V4 meeting in Jerusalem: Migration and terrorism

Bálint Rotyis, an analyst for Médianéző talks about the V4 summit that takes place on February 18th and 19th in Jerusalem, while István Pócza, a senior analyst of the Center for Fundamental Rights talks about the economic interests between the V4 and Germany.

Good evening and welcome. The V4 will have a summit on February 18th and 19th in Jerusalem. This will be the first time in the history of the alliance that the heads of governments of the Visegrád countries have a meeting outside of Europe. The details of the meeting were discussed between Hungarian Prime Minister Viktor Orbán and Israeli Prime Minister Benjamin Netanjahu at the inauguration of Jair Bolsonaro, President of Brazil, at the beginning of January. We will discuss the significance of the summit with my first guest today, Bálint Rotyis, an analyst for Médianéző. Good evening. Welcome.

The idea of the summit is not new, but what is the reason for the date? Why are the prime ministers of the V4 countries meeting in Jerusalem now?

The significance of the summit from the point of view of the V4 countries is that they are able to publicize themselves again this year and that they are able to demonstrate that their alliance—which wants to be a visible cooperation—can deepen its cooperation in a foreign country as well. The significance of holding the summit in Israel is manifold. On the one hand, it is prestigious, because the V4 can demonstrate that the leaders of other countries are interested in the alliance.

Whom does the V4 demonstrate this to?

I think it has significance within the EU, because now the V4 can show point to one more country in the international arena that counts on the alliance. This can strengthen the power of the V4 to represent its interests within the EU in the next period.

What is the actual benefit of that for the V4? The symbolic significance is clear: this is the first time that they are meeting somewhere else than in their own countries. It is also clear why they picked Jerusalem. This has certain precedents, and if we have time we will talk about them. But, in practice, what kind of political capital can be gained from this meeting, for example, for the V4’s political fight against the EU?

The standpoint of the Israeli government is in many ways similar to the V4’s standpoint. Firstly, this standpoint focuses on national sovereignty. For Israel, it is very important to maintain national sovereignty and to secure national borders. The V4 represents the same standpoint, but it does that within the EU. So, practically, we can say that an alliance is being formed in a global arena that keeps emphasizing the importance of nation states and that the culture and identity of the nation states have to be protected. This can be an image for the future for Europe too.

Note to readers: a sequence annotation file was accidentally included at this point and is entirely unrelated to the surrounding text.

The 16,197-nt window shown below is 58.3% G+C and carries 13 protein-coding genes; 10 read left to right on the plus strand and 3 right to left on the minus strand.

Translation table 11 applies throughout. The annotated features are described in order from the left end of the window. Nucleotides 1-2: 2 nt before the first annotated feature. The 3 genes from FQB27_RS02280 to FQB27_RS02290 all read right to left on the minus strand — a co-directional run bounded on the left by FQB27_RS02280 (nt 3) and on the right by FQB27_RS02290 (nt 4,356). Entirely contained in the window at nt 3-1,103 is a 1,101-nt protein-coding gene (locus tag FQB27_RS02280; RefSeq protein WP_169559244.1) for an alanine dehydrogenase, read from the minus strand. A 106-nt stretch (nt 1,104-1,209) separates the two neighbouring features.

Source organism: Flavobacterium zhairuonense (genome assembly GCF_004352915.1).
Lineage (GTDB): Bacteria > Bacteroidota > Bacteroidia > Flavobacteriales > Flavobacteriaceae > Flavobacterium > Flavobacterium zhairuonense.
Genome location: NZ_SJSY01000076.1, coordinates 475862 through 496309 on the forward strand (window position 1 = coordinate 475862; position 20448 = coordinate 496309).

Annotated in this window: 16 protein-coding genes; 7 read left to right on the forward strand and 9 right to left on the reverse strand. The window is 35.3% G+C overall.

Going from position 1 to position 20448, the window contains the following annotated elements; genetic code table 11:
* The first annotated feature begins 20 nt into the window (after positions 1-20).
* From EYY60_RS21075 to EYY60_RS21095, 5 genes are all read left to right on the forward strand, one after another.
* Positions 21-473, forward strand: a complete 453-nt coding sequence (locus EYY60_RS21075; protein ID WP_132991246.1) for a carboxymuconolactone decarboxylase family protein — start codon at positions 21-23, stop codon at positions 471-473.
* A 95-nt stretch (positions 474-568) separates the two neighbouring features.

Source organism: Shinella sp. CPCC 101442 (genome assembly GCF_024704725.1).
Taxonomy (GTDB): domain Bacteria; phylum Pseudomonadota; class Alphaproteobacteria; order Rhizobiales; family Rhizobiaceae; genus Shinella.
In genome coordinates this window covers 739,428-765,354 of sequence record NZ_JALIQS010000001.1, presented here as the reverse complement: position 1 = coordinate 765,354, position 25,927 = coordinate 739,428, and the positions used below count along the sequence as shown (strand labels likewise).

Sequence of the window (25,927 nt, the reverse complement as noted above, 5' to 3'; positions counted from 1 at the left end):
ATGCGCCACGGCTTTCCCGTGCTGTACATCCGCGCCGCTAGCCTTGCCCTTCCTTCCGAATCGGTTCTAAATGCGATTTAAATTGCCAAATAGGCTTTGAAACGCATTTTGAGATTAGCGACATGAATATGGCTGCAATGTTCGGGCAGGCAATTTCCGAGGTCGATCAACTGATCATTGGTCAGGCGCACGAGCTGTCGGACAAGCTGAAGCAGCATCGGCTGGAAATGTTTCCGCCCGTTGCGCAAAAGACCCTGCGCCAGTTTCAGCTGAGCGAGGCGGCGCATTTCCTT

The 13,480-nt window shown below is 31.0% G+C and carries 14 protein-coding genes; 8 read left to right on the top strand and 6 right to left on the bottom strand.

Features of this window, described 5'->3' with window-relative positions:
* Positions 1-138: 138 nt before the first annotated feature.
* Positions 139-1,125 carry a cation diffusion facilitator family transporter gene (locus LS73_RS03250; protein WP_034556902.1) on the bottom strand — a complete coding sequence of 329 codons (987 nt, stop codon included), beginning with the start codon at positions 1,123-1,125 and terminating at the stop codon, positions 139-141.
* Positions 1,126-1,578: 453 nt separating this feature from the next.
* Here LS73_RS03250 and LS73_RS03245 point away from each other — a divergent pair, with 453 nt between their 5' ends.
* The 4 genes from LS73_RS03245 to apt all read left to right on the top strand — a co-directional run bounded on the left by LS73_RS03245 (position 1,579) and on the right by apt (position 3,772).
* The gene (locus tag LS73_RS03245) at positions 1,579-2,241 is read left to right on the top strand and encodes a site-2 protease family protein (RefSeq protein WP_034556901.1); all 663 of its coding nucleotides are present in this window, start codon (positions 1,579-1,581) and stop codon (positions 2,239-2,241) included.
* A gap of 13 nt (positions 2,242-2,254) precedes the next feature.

Political parties in Israel are divided on the issue of the summit. The smaller, centrist parties do not support the summit and do not want it to happen. Let’s look at it from the perspective of the EU. A year and a half ago, when Benjamin Netanjahu visited Budapest, Viktor Orbán said that the EU needs to develop a reasonable relationship with Israel, and if it does not do so, the EU would be punishing itself. What is the relationship like now? What does the EU think about the fact of the summit?

The relationship between the EU and Israel has seen some conflicts recently. The Middle East itself is a problematic region, and Israel, as one of the few stable states of the region, is a key actor. For this reason, it would be in the interest of the EU to maintain a close relationship with Israel. However, the situation is the opposite currently. Within the European region, it is the V4 countries that are the real and significant allies for Israel. Previously, Israel had difficulties to cooperate with the American government as well, but ever since the Trump presidency this problem has been solved. I think that for Israel it is very important to secure the support of those EU member states that are able to bloc, prevent, or persuade the critical Western European countries.

The major source of conflict between the EU and Israel is that Israel has been criticizing the way that the EU has been handling the Israeli–Palestinian conflict. Previously, Viktor Orbán said that, on the basis of an Israeli recommendation, a working group would be set up to combat terrorism. What can be known about the work of this group?

The territory of Israel and the Israeli–Palestinian situation are extremely complicated, and it is necessary to have a deep knowledge about it. The question is how we react to this challenge: do we try to intervene in the conflict from outside, or do we act as a mediator? The V4 countries represent the principle in foreign policy that each country should handle its own domestic issues and that there is no need to give outside—and in this case, unwanted—advice to other countries.

I asked you about the tasks of the working group for counterterrorism intentionally, because Viktor Orbán said in connection with the upcoming summit that the Hungarian–Israeli cooperation in security and defense policy should be tightened. What could this cover exactly?

It could refer to Israel’s position on a very dangerous territory; on the one hand, because of its neighbors, and, on the other, because of migration, which can affect Israel too. From this perspective, we have certainly a lot to learn from Israel. There are techniques and methods that we could learn from them in order to ensure our security. Israel is a very developed country in terms of technology and security technology, so the V4 countries could definitely benefit from a working group or cooperation like that.